By Susan Ning, Pulcheria Chung, Kailun Ji and Hazel Yin

To increase clarity and transparency on the merger remedy regime under the Anti-Monopoly Law (“AML“), China’s Ministry of Commerce (“MOFCOM“) published the draft Rules Regarding Imposition of Restrictive Conditions on Concentrations of Undertakings (the “Draft Rules“) on 27 March 2013 for public comments. 

Under the AML, MOFCOM may attach restrictive conditions to reduce the negative impact a concentration of business operators will bring on competition in the relevant market.  On 5 July 2010, MOFCOM published the Provisional Rules on Divestiture of Assets or Business to Implement Concentrations of Undertakings (the “Divestiture Rules“) which was the first set of rules specifically dealing with divestiture remedies.  The Draft Rules are intended to cover not only divestiture, but also conduct remedies and will replace the Divestiture Rules once adopted.

The Draft Rules consist of seven chapters and thirty eight provisions.  Compared with the Divestiture Rules, it sets out a streamlined framework for the imposition of merger remedies, including the determination of remedies, implementation of remedies, supervision of remedies, change and cancellation of remedies, as well as the legal responsibilities for various parties. 

Set forth below are some newly introduced provisions that merit attention.

 Types of Remedies

The Draft Rules provide for three types of remedies: (i) structural remedies, (ii) behavioral remedies and (iii) a hybrid of both structural and behavioral remedies. Nevertheless, the Draft Rules are mainly focused on structural remedies.  For example, there was a non-exhaustive list of the specific types of conduct remedies in an earlier draft, which was entirely removed from the Draft Rules.  One of the likely reasons for such a change could be that behavioral remedies may take various forms and more unpredictable, such that a general provision will allow the parties involved more flexibility in coming up with different forms of remedy proposals.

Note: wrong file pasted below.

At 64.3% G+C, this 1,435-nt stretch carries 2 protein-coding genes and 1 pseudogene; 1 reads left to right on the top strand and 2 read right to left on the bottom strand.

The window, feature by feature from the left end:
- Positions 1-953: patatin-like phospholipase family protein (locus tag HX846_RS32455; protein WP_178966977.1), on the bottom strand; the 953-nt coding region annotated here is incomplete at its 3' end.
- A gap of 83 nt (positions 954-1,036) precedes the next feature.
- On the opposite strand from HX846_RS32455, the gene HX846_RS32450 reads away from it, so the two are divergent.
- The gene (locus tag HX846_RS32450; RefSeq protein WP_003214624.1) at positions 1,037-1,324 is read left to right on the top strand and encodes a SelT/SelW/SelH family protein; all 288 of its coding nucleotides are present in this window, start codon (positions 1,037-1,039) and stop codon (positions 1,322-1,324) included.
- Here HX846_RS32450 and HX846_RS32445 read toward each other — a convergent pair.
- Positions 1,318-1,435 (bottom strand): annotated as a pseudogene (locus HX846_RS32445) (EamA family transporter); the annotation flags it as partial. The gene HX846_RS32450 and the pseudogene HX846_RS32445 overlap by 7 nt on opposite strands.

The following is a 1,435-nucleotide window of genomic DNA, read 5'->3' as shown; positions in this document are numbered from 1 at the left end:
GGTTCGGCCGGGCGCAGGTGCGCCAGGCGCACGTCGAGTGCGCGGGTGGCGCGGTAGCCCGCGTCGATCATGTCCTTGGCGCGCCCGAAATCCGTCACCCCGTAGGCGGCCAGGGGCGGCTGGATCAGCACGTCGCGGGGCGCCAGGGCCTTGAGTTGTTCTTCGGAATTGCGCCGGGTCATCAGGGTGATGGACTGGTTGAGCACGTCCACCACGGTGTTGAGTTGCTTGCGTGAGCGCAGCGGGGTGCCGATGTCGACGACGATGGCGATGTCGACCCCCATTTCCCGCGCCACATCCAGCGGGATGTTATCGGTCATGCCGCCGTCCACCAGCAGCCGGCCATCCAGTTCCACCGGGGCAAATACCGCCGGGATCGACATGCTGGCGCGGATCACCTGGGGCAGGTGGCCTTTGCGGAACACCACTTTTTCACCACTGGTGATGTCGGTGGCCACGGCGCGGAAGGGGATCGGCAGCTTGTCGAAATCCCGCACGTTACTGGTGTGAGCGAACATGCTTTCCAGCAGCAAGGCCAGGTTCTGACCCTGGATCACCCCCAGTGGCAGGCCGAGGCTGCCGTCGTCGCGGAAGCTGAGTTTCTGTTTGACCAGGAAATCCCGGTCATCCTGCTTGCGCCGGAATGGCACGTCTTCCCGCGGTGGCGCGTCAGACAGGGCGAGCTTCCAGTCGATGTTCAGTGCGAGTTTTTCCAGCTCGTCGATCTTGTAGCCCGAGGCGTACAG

 Notice of Competition Concerns

The Draft Rules provide that in order to facilitate the filing parties’ proposal of merger remedies, MOFCOM should explain its competition concerns and the reasons in a timely manner.  It is the first time that MOFCOM introduces such a clause to “commit” to inform the parties its concerns timely. 

Meanwhile, the Draft Rules also set a deadline for the parties to submit the final remedy proposal no later than twenty days before the expiry date of the review period.  It is not clear, though, whether the review period here refers to the normal review period of 120 days (Phase I and Phase II) or 180 days (Phase I, Phase II and extended Phase II).  

 Divestiture Timeline

The Draft Rules include detailed procedures and timeline on the divestiture process.  Same as the Divestiture Rules, the Draft Rules set a time limit whereby a divesting party should complete all closing formalities within 3 months from the date the sales agreement is executed.  The Draft Rules, however, provide that the period can only be extended for 1 month at the most at the discretion of MOFCOM, unlike the Divestiture Rules where there is no such 1-month limit.  For complicated transactions, it might be difficult to complete the divestiture process in just four months.